To say that the many parts of Josh Hanagarne are divergent is an understatement. Hanagarne is a lapsed Mormon, a bona-fide bookworm and librarian at the Salt Lake City Public Library, a 6’7 strongman (who experiments with kettlebells and railroad tie bending) and has Tourette Syndrome. Fortunately, Hanagarne also possesses a disarming and goofy sense of humor. In his memoir, The World’s Strongest Librarian, he refers to his Tourette’s as Misty (short for Miss Tourette’s). His guiding maxim, repeated throughout the memoir, is the succinct and sincere, “Don’t be a dick.”

The World’s Strongest Librarian is a story about all of Hanagarne’s life, but it is most attuned to what it’s like to live with Tourette’s, and how family, books and strength training have helped Hanagarne cope with his symptoms.

“Tourette's is not Hollywood Tourette’s,” Hanagarne explains. “It can look and sound and feel like a lot of different things.” In the memoir, he describes his tics in detail: they’re verbal (Hanagarne calls it “yelping”) and physical: he blinks and twitches, or tenses certain muscles.  

“Right now, my tics are worse than they’ve ever been, even though my life is better than it’s ever been,” Hanagarne says. “My brain doesn’t know the difference between bad stress and good stress. But now when a bad spell sets in, there’s no sick dread of when will this end, but [I think] what am I not seeing, what haven’t I tried?”

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Like learning to live with Tourette's, Hanagarne’s path to writing a book evolved through trial and error. His blog of the same name began in 2009 as a way to track his weightlifting goals and accomplishments – strength training gave Hanagarne a degree of control over his Tourette’s symptoms. But soon, the blog became an online community: a place to debate the merits of Twain and Vonnegut, and meet others with Tourette’s.

“Once I started writing about Tourette’s, more people started reading the blog and it seemed to be a nice thing for those who have Tourette’s or a child with Tourette’s and wanted to compare notes,” Hanagarne says. “I want to be as useful as possible. But I hope I’m never the guy who says, ‘You know what’s inspirational? Me,” he laughed.

While Librarian moves chronologically, starting with Hanagarne’s childhood, each chapter begins with an anecdote from the library. These episodes include finding people sleeping in the stacks, having to tell patrons that they’re not allowed to watch porn on library PCs, and fielding requests like, “The machine does not work. Fix it. You fix,” at the information desk. Rarely do these interactions involve actual reading.  “Whenever the teenagers are quiet, I assume it’s because they’re impregnating each other on the library furniture,” Hanagarne writes. As a librarian, his function is often somewhere between caretaker and social worker.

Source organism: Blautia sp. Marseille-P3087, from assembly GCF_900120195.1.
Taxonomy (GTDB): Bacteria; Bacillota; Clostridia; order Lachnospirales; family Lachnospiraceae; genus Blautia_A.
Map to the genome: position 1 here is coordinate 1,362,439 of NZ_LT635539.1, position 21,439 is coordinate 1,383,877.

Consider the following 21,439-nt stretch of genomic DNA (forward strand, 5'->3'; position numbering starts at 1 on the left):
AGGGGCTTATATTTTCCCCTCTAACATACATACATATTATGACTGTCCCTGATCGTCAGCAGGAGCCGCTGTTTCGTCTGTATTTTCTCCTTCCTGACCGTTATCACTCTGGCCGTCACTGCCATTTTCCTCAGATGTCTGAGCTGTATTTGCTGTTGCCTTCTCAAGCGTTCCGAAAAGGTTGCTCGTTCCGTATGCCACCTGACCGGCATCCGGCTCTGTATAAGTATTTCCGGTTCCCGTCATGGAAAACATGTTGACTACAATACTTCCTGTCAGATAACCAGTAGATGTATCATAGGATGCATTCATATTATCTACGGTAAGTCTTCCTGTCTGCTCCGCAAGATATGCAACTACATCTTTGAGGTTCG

“Libraries are everything I care about,” he says. “If fear and hate come from ignorance, then a library is the opposite of that. I remember one homeless man, who told me that he’s often ignored. He said that at the library, people act like he’s actually here. You can come to a library Hanagarne Coverand have dignity, and you can learn whatever you want anonymously, which is harder and harder to do, no matter how good things are on the Internet.”

Hanagarne's honesty throughout the book is endearing and compelling. He’s frank about the struggles he and his wife Jeanette face when trying to conceive and adopt children (the two now have a 5-year-old, Max), an elaborate lie he concocted during a stint working at Barnes & Noble and about his doubts around his faith. 

“I don’t know and I’m allowed not to know,” Hanagarne says when describing his current stance on religion. “If I hadn’t written the book, I’d probably still be going through the motions, pretending. But when I started thinking about myself, my relationship with my body and the afterlife, I realized I’d spent my twitchy life waiting for a life where I wouldn’t twitch, and that [life] might not be real. Once I stated asking questions, I couldn’t stop.”

Hanagarne’s curiosity means he reads a lot. He doesn’t sleep well, and usually reads 300 to 400 pages a day. His appetites are broad and voracious. Childhood favorite Stephen King is something of a patron saint throughout the memoir, and passages from the Book of Mormon help Hanagarne make sense of his place in the world.  His prose suggests that he’s a great librarian: a book lover, sure, but more importantly, unpretentious, democratic and naturally eager to share what he knows with others.

“Every book is for somebody,” Hanagarne said. “And all of my favorite things involve other people: readers, writers and good conversation. Even though it’s hard to be around people sometimes, they make life worth living.”

Adele Oliveira is a journalist based in Santa Fe, New Mexico, where she writes for The Santa Fe New Mexican, the oldest newspaper west of the Mississippi.